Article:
Rue Saint-Yves is another ancient street of Rennes. There lies the Chapelle Saint-Yves, an old chapel that today houses the tourist office and an exhibition about the city. You should visit it if you have time, I think the entry is free.
shiran_d's new Rennes Page
After the fire of 1720 had left the city in ruins, the king's architect, Jacques Gabriel, was commissioned to work on its reconstruction.
He proposed the grouping together in one single building of the 'Présidial' (law court) to the north, the Tour de l'Horloge (clock tower) in the centre, and the Hôtel de Ville (town hall) to the south.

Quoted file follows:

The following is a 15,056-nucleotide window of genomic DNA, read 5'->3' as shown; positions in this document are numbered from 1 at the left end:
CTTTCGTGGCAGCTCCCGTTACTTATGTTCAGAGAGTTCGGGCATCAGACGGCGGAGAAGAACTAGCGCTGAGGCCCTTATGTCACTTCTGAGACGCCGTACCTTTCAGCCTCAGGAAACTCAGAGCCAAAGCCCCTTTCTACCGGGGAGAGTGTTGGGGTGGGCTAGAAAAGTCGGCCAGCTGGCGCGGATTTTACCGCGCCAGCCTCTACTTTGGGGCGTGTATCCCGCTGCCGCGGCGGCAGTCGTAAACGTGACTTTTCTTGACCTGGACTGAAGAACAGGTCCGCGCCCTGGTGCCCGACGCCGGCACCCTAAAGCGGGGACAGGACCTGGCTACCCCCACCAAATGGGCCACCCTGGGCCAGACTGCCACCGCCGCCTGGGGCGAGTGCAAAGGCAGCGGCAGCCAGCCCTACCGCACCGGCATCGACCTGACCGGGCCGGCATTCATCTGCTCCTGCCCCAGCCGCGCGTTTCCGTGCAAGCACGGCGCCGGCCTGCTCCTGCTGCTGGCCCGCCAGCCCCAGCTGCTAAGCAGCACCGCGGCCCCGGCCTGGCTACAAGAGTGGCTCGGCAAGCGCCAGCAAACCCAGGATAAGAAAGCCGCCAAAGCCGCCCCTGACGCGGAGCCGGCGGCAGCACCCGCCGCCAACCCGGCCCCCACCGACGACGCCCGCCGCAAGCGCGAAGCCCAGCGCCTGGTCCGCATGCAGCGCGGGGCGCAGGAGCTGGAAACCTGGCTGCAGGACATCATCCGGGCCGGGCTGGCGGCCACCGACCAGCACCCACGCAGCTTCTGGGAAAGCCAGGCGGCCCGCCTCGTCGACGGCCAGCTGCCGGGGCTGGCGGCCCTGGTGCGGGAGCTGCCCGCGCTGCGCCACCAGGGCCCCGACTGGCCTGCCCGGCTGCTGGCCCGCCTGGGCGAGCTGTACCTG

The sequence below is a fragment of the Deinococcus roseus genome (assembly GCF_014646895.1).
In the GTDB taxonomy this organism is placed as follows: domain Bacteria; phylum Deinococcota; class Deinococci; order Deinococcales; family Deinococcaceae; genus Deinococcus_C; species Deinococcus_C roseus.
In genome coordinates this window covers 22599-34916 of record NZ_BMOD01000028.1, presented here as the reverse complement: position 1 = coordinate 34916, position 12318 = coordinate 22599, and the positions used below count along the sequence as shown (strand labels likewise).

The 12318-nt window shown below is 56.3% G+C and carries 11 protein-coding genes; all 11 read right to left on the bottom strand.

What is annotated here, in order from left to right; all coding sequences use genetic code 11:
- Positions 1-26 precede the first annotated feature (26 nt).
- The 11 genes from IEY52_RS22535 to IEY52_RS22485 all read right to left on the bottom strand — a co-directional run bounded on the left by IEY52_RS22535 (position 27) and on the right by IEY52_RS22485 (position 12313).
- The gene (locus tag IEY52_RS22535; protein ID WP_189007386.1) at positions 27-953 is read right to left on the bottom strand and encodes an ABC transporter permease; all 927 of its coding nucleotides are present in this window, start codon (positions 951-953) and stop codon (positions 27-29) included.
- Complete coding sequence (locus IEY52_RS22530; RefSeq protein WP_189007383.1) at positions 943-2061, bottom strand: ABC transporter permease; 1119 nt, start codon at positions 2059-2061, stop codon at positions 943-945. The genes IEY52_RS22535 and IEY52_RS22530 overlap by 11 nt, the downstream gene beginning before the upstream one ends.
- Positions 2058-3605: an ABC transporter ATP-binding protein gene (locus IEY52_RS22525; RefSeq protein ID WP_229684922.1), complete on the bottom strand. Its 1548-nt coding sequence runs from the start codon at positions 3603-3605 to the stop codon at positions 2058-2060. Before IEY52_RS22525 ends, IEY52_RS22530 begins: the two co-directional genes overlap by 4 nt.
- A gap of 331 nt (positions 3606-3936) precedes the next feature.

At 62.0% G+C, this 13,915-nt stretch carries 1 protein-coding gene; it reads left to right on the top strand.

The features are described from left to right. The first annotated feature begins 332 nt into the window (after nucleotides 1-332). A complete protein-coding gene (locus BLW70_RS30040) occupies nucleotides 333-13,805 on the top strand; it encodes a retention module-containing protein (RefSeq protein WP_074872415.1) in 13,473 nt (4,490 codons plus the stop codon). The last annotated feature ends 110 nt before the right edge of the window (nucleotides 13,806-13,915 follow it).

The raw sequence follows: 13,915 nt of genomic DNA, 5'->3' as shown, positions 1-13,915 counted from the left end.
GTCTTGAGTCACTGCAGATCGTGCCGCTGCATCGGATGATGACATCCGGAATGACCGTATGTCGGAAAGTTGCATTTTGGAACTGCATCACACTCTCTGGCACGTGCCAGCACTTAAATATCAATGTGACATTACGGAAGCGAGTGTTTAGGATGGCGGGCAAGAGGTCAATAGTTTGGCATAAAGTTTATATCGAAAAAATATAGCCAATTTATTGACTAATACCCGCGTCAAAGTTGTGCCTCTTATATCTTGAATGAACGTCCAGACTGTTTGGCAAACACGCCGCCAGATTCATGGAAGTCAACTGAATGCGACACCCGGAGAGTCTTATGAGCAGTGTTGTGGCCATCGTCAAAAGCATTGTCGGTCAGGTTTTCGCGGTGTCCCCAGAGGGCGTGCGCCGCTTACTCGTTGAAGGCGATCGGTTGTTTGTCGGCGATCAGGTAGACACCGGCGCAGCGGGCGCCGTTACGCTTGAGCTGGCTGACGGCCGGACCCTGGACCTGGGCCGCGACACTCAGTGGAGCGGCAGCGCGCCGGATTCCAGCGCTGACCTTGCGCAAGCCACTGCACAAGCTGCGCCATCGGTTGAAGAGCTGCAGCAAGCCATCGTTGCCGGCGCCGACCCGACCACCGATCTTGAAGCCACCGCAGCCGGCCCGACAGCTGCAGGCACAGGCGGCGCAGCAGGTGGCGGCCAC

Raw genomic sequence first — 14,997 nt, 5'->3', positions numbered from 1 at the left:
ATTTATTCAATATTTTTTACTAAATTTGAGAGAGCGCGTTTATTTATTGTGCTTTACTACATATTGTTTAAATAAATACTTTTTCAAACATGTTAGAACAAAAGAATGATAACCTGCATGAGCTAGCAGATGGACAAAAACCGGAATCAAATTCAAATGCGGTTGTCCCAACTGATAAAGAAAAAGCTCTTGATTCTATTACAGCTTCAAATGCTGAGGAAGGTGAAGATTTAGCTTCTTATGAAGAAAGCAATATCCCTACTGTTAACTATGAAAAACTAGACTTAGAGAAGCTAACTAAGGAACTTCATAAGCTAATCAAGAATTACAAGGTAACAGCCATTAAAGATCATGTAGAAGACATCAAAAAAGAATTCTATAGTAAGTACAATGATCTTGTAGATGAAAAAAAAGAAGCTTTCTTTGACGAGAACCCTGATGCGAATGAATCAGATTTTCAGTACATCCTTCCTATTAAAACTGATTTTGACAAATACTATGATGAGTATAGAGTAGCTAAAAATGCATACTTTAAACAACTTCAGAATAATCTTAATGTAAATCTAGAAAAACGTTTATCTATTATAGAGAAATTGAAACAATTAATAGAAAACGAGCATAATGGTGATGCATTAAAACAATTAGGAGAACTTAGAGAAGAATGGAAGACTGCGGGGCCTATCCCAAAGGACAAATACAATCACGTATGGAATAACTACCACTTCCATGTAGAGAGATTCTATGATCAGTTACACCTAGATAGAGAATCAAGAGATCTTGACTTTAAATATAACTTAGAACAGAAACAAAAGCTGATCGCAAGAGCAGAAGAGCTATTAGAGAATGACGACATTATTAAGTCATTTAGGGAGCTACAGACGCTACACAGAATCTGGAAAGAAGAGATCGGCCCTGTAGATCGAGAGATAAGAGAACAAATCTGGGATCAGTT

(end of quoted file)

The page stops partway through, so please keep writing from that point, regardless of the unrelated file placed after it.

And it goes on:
The inwardly-curving central part of the ensemble, together with the alternating use of granite and tufa (a type of limestone) as building materials, makes this a particularly handsome building.
The offices of the mayor of Rennes and the chief executive, with their 18th century wood panelling, are on the first floor.
Rennes' "Big Ben".
Tour de l'Horloge (Clock Tower)
At the base of the clock tower is a large, empty recess, where a statute of Louis XV used to stand in majesty until the Revolution, when it was melted down. A statue by Jean Boucher of the Duchess Anne kneeling before Charles VIII was erected there in 1921, but one day in August, 1932, an explosion rocked the Place de la Mairie :
Will visit the city again,